UNITED STATES of America, Plaintiff-Appellee, v. David CONERLY, aka David Clayton Conerly, Defendant-Appellant.
Decided: January 14, 2020
Before: CALLAHAN, NGUYEN, and HURWITZ, Circuit Judges.
Merry Jean Chan, Assistant U.S. Attorney, Alexis Jane Loeb, Trial Attorney, DOJ-USAO, San Francisco, CA, for Plaintiff-Appellee Steven Lubliner, Law Offices of Steven S. Lubliner, Petaluma, CA, for Defendant-Appellant
David Conerly appeals from the district court’s judgment and challenges the 108-month sentence imposed following his guilty-plea conviction for being a felon in possession of a firearm and ammunition, in violation of 18 U.S.C. § 922(g)(1). We have jurisdiction under 28 U.S.C. § 1291, and we affirm.
Conerly contends that the district court erred by applying a four-level enhancement under U.S.S.G. § 2K2.1(b)(6)(B) for using or possessing a firearm in connection with another felony offense. We review the district court’s interpretation of the Guidelines de novo, its factual findings for clear error, and the court’s application of the Guidelines to the facts for abuse of discretion. See United States v. Gasca-Ruiz, 852 F.3d 1167, 1170 (9th Cir. 2017) (en banc).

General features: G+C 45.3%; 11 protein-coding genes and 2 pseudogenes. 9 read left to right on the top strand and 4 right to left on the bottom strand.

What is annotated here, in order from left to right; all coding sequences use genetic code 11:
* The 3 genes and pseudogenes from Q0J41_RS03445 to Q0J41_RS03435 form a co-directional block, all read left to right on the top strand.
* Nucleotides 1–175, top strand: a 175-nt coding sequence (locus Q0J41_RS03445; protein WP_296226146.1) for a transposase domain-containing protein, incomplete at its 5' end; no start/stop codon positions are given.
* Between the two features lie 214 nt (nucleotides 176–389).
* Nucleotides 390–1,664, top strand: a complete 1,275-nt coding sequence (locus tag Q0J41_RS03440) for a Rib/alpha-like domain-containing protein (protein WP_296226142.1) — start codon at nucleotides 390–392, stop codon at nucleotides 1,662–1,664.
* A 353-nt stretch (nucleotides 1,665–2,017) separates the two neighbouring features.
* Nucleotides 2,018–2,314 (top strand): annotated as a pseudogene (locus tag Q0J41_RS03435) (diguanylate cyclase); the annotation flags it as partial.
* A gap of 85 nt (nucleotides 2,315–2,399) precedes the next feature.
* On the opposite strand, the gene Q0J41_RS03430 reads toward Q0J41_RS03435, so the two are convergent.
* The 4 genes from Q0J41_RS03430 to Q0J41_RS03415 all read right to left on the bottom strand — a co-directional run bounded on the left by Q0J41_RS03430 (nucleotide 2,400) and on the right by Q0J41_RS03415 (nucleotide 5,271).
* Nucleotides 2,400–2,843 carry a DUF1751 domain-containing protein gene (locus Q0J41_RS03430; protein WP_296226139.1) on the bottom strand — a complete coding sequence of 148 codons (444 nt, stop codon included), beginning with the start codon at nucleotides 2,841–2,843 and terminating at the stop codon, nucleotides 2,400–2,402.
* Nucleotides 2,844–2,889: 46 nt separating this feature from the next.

The district court’s finding that Conerly possessed cocaine base with the intent to sell was not “illogical, implausible, or without support in inferences that may be drawn from the facts in the record.” United States v. Hinkson, 585 F.3d 1247, 1263 (9th Cir. 2009) (en banc). The totality of the evidence in the record supports the district court’s finding that Conerly’s possession of the firearm potentially emboldened his efforts to sell crack cocaine, see United States v. Polanco, 93 F.3d 555, 567 (9th Cir. 1996), and the court did not abuse its discretion by applying the section 2K2.1(b)(6)(B) enhancement, see Gasca-Ruiz, 852 F.3d at 1170.
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